This historical knowledge clearly shows that Redbridge is actually a wetland area riddled with under-ground or latently submerged water channels. Those that have been encased in concrete, have long since changed their course, due mainly to the concrete obstructions, this is why it is only at high water-table do these rivers and brooks run freely once more, popping up along their old or new routes in back gardens, front gardens or elsewhere. The Roding, for example is put into concrete (known as canalized) yet in high water-table situations the original meandering Roding springs forth, along with its tributaries, well outside these concrete structures. One most amazing diversion that concrete has initiated is the Roding between Wanstead and Redbridge Underground stations, which now take sits course is strange places when ground-water is high, where it can be found to follow the M11/A12M Link Road on both sides finally emerging at a number of places along the route it now follows; somewhat restrictedly, in the direction and catchment of the River Lee. So, should this part of the Roding be renamed Rolee River, perhaps?

    Of course the bulk of the water that finds its way into the Roding as it lies today, actually comes from well up-river, with very little Local, Redbridge ground-water being able to enter the Roding’s concrete sides because Redbridge has deemed to use that all persuading barrier, known as concrete. Certainly from Snakes Lane East down to the Barking Creek, only the rain that falls on the River in Redbridge is retained by the banks of the Roding, but no Redbridge ground-water enters the Roding’s flow along this stretch.

    So the outcry at the Public Meeting/Inquiry in late summer 2008 regarding ground-water, should have been taken on board long before the Planners and Developers became greedy for expansion. An expansion that they are now realizing is at a cost greater than they even thought possible. With Land-Sales in Redbridge set to increase, even in the obvious Fairlop Waters – that name contain the word ‘Waters’ – yet is still propositioned to be built upon. The Flood Plain of any River is merely ‘indicative’ of extreme flood conditions which are areas of freely-flowing water, and not of the density and quantity of the ground water-table, trapped water-pockets nor indicative of the many subterranean streams, brooks and springs.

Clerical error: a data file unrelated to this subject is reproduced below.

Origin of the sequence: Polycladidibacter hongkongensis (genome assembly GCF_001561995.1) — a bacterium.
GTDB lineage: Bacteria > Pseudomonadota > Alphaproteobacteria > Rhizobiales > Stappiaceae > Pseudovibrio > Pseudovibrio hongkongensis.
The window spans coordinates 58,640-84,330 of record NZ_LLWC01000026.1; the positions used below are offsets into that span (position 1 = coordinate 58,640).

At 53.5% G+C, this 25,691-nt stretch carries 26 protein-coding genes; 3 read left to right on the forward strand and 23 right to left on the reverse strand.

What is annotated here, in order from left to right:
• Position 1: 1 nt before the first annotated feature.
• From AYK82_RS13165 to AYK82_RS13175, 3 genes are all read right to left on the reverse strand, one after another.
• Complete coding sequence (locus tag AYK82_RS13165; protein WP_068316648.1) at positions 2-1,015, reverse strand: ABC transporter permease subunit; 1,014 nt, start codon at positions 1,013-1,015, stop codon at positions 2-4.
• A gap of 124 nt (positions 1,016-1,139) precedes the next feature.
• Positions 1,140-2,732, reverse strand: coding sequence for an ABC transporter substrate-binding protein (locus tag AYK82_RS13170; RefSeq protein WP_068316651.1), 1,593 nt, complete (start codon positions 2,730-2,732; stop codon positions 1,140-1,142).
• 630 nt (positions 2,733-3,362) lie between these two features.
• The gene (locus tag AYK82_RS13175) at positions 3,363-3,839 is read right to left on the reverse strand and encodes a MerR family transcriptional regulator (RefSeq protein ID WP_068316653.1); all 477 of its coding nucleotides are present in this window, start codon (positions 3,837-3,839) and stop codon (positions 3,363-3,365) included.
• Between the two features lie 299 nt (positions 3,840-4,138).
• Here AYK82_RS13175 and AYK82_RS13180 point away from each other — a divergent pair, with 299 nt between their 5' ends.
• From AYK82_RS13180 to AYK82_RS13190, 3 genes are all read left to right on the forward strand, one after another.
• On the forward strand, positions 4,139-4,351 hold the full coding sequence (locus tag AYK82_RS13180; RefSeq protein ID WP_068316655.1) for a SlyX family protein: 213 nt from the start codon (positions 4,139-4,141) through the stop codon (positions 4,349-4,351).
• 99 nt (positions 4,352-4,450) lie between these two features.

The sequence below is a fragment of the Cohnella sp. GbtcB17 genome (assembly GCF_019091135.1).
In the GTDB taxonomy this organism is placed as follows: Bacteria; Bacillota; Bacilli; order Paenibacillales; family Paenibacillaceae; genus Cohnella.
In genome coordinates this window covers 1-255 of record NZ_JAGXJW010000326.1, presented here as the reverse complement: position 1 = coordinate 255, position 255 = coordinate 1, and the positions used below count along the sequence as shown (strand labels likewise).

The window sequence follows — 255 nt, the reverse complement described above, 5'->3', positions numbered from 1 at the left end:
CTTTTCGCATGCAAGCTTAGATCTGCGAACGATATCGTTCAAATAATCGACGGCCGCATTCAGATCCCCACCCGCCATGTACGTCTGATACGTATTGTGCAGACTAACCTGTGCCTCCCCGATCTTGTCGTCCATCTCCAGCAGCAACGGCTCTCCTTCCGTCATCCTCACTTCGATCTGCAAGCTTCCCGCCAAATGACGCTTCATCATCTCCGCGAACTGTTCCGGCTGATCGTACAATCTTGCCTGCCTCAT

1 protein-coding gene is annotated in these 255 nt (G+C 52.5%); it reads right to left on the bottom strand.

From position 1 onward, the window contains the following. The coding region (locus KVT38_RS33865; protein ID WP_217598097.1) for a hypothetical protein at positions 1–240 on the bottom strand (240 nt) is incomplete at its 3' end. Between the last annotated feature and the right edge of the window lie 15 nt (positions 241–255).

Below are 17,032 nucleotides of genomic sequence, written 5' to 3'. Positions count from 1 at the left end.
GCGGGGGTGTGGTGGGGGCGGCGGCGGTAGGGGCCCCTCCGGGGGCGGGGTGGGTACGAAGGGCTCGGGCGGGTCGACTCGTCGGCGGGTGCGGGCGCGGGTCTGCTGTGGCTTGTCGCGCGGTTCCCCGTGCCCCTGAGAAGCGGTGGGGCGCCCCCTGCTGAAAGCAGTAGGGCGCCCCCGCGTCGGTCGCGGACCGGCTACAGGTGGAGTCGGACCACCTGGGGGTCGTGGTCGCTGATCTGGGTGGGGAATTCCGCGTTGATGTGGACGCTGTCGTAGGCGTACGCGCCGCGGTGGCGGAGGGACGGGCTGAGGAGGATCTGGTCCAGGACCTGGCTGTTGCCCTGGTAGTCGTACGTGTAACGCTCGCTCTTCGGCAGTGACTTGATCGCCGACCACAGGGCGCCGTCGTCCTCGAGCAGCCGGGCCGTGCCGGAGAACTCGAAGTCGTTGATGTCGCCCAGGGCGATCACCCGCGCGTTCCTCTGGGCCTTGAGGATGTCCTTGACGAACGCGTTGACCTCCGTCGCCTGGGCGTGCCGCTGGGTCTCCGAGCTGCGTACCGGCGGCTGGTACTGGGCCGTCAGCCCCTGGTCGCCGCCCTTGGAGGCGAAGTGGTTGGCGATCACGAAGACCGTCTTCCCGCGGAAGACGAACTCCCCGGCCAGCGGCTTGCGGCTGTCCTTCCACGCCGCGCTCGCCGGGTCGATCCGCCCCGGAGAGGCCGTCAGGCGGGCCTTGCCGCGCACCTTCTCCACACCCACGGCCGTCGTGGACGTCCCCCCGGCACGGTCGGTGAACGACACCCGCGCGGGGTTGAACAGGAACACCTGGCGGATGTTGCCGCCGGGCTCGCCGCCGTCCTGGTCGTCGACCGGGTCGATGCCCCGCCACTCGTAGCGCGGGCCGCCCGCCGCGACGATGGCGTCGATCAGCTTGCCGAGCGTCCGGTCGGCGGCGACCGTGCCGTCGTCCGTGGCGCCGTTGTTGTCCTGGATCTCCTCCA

Here are the Wetlands of the London Borough of Redbridge G.L.A., enhanced by the Wetlands of Fairlop and The Roding (opposite Ray Park).

    Richard Cooper: Redbridge Flood Forum and Riverside Concern

    ReplyDelete
  2. I have read the wonderfully complex description of the underground water system in Redbridge written By Dr Richard Cooper.
    Absolutely fascinating.
    I remember reading a blog from B21 talking about Foul Well (Fullwell).
    Recently, a fellow plot holder mentioned at Cabinet an underground source at the site of the Glade allotment.
    Also, I was talking to a long-time resident of the borough (his mother was born in a cottage near the Fullwell Cross roundabout. He is in his late seventies and he remembers the allotments being flooded all the way to the roundabout and him catching newts in a home-made net.
    There are also whispers of an underground stream , in the allotments, along the Tomswood Hill border.
    Anybody knows more?
    annesevant

    ReplyDelete
  3. A really interesting piece. In Seven Kings where I live there are thought to be numerous underground water courses. I think in earlier times when Ilford and surrounding areas expanded rapidly due to urbanisation concern about future problems were most likely not a top priority. Therefore I bet there are likely to be more surprises as it seems the general water table level is rising.

    ReplyDelete